Measuring Soot In Lubrication Oil

Measuring Soot In Lubrication Oil


Since no engine is 100% efficient, products other than carbon dioxide and water will be formed during combustion. One such product produced from incomplete combustion is soot. Soot is a mass of mainly carbon particles that are typically spherical in shape. As soot levels rise, the soot particles begin to clump together and become more dangerous. The soot levels will continue to increase and the particles clump together until it reaches a level great enough to precipitate out of the oil. This precipitation will both increase the viscosity of the oil and attach itself to the engine surfaces which will significantly increase wear on the engine. This precipitation can also lead to filter plugging. Performing regular soot checks can realize cost savings by extending drain periods, reducing used oil disposal, and extending the life of diesel engines.

Methods for testing soot in lubrication oil


Fixed Filter IR analysis of soot samples is an ASTM approved test method (D7686) that is becoming a more popular technique. Using a fixed filter at a specific wavelength allows the analyzer to determine the percentage of soot in diesel engine oil up to 15% by weight. For this method, a fixed filter at 3.9 μm and a Horizontal Attenuated Total Reflectance (HATR) crystal are used for the measurement. The HATR crystal allows for much easier cleaning between samples. To complete a measurement, a sample of clean oil is applied to the HATR crystal and a background measurement is taken. The clean oil sample is removed from the crystal and then the sample of interest is homogenized, applied to the crystal and measured. It is important to measure the sample immediately since the soot will tend to settle onto the crystal and produce artificially high readings.

 The instrument calculates the absorbance of the sample which is then converted to a concentration reading based on an internal calibration. Done correctly this method is very precise, however not homogenizing the sample or allowing the sample to settle on the crystal can produce poor results. Overall, the use of a fixed filter and HATR crystal allows for quick, easy, and inexpensive measurement that can be done either in a lab or in the field.


Similar to an FTIR, grating spectrometers measure the light transmitted by a sample throughout the mid-infrared region. However, they use a diffraction grating to separate the light which allows for a system with no moving parts that is rugged, portable and inexpensive. Since grating spectrometers are measuring the same region of light as an FTIR, they can be used to measure many of the same oil properties as an FTIR. Following the ASTM method D7889, the soot concentration in the diesel engine oil is measured using a 4-point multivariate calibration. A weighted baseline is also used to minimize any errors from improper cell background collection and sample characteristics such as undissolved water and high TBN. When measuring a sample, a background of the blank cell is done first. Then the sample is placed in the cell and measured. The soot concentration is calculated by the instrument software using the multivariate calibration. The time required for a full analysis is less than three minutes.


TGA is the traditional method for soot analysis as well as an approved test method from ASTM (D5967). The method uses heat to force reactions and physical changes in the sample, in order to provide a quantitative result of soot. The sample is placed into an oven where the weight is continuously monitored throughout the process. The sample is heated in the oven until all the organic material has evaporated and only the insoluble particles remain. The sample is kept under a blanket of nitrogen to prevent oxidation from taking place. Next, the nitrogen is replaced with oxygen and the sample is heated until the soot is burned off. All that is left at this point are the inorganic oxides. The soot concentration is determined by calculating weight difference of the sample before the oxygen is introduced and subtracting the weight of the sample after the soot is burned off. This method provides very precise results (within 0.1%) but it is a time consuming and labor intensive method.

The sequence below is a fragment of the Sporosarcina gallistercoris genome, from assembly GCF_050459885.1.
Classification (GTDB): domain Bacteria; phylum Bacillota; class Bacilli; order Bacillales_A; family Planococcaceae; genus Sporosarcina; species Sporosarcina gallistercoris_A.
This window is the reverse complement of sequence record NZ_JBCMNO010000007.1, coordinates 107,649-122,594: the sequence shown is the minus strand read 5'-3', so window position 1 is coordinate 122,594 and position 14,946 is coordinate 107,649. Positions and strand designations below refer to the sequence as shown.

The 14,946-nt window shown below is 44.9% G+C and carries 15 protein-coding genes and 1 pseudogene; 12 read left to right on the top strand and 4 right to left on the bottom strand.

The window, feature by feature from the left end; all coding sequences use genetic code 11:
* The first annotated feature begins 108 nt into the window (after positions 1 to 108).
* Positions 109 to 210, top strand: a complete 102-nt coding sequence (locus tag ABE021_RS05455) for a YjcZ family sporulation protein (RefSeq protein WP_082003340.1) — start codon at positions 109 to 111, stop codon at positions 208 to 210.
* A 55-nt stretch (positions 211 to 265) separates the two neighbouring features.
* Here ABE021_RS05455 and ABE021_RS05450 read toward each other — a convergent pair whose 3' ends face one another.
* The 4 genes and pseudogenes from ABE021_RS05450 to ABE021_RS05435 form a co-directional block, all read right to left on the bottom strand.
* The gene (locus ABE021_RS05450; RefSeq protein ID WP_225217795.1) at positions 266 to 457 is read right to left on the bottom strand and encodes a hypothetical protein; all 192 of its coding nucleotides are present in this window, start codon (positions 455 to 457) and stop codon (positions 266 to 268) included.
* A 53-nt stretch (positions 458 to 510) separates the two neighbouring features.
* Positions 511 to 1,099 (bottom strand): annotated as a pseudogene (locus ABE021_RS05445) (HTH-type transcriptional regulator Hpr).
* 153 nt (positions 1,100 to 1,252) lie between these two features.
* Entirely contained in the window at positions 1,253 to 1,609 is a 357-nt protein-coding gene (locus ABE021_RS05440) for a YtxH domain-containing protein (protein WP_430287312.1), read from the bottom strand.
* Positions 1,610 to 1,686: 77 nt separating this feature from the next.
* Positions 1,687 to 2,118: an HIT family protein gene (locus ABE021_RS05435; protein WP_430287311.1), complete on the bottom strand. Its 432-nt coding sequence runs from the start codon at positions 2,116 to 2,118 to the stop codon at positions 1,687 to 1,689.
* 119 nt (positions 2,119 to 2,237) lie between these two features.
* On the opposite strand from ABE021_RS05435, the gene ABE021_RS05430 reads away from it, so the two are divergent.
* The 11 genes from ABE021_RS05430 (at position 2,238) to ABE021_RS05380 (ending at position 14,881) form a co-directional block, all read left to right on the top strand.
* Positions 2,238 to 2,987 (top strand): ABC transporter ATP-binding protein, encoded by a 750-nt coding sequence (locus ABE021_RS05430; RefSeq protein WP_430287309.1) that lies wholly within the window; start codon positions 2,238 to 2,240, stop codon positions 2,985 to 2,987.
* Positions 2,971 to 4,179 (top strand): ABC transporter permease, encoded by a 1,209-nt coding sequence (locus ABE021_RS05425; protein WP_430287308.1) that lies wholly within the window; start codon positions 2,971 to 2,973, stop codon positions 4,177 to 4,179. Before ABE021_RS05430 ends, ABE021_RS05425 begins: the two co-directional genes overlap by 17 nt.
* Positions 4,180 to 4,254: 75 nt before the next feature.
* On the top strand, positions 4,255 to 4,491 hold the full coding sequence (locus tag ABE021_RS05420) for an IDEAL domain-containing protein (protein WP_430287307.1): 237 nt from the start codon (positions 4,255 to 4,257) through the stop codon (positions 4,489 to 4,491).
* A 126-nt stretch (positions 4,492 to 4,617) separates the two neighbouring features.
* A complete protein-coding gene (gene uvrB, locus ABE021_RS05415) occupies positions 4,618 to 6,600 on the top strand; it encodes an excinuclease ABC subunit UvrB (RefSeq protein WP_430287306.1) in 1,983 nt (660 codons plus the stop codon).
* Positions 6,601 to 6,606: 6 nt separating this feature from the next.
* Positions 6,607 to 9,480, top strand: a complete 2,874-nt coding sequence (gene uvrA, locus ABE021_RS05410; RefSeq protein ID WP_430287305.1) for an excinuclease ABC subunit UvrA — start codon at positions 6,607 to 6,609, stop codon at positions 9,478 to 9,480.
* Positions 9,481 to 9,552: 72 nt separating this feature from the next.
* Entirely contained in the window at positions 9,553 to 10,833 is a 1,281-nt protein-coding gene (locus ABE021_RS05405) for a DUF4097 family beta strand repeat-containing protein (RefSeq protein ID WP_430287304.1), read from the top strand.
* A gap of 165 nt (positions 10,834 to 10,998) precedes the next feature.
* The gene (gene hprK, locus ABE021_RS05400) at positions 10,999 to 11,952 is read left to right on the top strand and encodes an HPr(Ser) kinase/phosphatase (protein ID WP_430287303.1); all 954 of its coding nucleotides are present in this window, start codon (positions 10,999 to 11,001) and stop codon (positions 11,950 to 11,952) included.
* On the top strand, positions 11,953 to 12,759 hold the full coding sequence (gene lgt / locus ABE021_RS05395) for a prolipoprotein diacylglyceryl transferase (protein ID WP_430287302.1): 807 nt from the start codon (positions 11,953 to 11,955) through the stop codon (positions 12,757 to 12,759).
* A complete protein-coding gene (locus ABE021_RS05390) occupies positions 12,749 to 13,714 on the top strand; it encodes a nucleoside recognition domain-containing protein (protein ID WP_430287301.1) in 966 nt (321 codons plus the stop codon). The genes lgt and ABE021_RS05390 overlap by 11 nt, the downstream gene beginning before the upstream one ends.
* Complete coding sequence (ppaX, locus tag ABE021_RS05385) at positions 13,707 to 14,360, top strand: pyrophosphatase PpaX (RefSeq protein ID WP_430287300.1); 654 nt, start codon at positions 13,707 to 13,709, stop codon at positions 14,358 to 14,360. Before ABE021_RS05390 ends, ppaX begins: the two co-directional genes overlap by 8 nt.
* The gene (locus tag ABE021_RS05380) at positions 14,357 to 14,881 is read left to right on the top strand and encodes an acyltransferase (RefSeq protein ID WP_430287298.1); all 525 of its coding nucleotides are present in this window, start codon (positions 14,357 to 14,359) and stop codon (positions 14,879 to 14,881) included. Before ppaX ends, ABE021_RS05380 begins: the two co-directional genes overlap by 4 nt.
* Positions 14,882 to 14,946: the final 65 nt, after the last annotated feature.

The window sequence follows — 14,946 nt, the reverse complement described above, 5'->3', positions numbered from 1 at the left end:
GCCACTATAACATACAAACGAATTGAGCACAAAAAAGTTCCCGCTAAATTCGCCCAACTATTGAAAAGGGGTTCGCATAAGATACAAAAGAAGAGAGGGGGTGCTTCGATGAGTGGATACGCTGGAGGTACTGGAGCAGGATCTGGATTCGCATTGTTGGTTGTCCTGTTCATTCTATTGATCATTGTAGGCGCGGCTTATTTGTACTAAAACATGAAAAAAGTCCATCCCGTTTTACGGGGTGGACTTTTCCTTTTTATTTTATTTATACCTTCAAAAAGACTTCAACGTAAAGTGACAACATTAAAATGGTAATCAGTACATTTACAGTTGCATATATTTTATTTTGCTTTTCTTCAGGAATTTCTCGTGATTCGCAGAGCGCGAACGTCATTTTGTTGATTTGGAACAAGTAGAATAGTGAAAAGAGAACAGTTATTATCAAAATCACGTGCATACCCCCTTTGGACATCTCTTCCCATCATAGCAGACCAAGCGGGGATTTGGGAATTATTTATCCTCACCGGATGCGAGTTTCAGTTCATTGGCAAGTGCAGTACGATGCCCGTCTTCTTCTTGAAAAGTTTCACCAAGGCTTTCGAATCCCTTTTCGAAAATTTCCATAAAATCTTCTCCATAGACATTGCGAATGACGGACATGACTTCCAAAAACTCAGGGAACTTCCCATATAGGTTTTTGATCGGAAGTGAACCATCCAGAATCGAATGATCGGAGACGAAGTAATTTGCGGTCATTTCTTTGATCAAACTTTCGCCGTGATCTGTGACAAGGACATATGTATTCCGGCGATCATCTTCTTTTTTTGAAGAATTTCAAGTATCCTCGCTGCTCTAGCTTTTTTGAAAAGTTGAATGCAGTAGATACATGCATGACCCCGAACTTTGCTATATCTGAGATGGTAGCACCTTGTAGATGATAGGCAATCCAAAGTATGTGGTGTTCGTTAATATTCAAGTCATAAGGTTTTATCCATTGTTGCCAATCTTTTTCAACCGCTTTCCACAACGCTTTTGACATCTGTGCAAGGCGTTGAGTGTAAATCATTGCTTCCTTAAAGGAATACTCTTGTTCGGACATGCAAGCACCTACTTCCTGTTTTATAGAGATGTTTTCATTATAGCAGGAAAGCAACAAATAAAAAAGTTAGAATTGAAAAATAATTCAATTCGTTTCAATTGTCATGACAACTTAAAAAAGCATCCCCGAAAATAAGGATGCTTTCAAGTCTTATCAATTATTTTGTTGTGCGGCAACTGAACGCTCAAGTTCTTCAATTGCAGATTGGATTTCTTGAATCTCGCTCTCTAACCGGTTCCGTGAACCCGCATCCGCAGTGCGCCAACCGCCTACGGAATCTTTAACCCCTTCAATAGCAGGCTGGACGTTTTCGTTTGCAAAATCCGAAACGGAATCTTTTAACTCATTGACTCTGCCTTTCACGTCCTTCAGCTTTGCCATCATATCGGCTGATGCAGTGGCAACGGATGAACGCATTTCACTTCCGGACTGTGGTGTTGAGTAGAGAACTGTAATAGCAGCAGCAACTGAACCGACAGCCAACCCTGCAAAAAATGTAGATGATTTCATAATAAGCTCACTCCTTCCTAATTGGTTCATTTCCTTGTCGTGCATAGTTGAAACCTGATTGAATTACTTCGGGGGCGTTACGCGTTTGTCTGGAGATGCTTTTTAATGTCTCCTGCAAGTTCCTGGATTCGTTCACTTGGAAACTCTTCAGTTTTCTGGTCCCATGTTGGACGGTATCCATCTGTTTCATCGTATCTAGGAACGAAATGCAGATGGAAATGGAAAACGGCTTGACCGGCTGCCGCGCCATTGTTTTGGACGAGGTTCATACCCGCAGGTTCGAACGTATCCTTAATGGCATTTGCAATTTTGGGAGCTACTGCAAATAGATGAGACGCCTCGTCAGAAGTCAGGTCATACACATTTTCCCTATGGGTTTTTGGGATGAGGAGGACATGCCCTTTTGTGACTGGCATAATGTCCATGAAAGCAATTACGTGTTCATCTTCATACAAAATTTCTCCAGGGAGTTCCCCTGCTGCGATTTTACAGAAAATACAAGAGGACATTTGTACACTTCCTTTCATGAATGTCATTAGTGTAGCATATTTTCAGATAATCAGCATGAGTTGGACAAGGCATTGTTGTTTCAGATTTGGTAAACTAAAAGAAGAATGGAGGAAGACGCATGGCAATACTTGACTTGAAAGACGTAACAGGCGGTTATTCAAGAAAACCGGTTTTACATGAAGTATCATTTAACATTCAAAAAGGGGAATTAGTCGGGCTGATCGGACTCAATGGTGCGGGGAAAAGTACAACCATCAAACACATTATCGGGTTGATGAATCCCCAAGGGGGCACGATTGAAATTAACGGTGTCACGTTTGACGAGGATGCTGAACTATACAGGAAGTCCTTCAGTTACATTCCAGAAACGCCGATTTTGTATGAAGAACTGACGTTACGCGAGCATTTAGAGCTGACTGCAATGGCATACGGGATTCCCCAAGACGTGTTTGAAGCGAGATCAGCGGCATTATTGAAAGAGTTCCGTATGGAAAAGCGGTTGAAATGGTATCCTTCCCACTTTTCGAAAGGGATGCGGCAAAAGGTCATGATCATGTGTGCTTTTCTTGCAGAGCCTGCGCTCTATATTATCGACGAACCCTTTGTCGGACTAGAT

FTIR (Fourier-Transform Infrared Spectroscopy) is an ASTM accepted (D7844) field technique for monitoring soot level in diesel engine oils that is both inexpensive and fast. FTIR spectrometers measure all the light transmitted by a sample in the mid-infrared region of the light spectrum (4000-400 cm-1). This allows the instrument to measure the soot content of the oil, and to measure other properties such as oxidation, nitration, sulfation, water and glycol content. The method works by first placing a clean oil sample in an IR cell and measuring it on the spectrometer to establish a baseline. The clean oil is removed from the cell, replaced with the used oil sample, which is then measured on the spectrometer. Because the method measures the amount of IR light scattered rather than absorbed, the difference in baseline between the sample and the clean oil at 2000 cm-1 is used to determine the soot value. This technique provides both fast and highly repeatable results, but will not always provide good precision. Because of this, the FTIR method is best suited for trend analysis in the field when monitoring soot.


There are several methods available for both laboratory and field analysis of soot in diesel engine oil. The choice of methods depends on budget, precision, location of testing, time, and other factors. The most important thing is to consistently monitor soot contamination in the diesel engine oil in order to avoid unexpected downtime and equipment failure.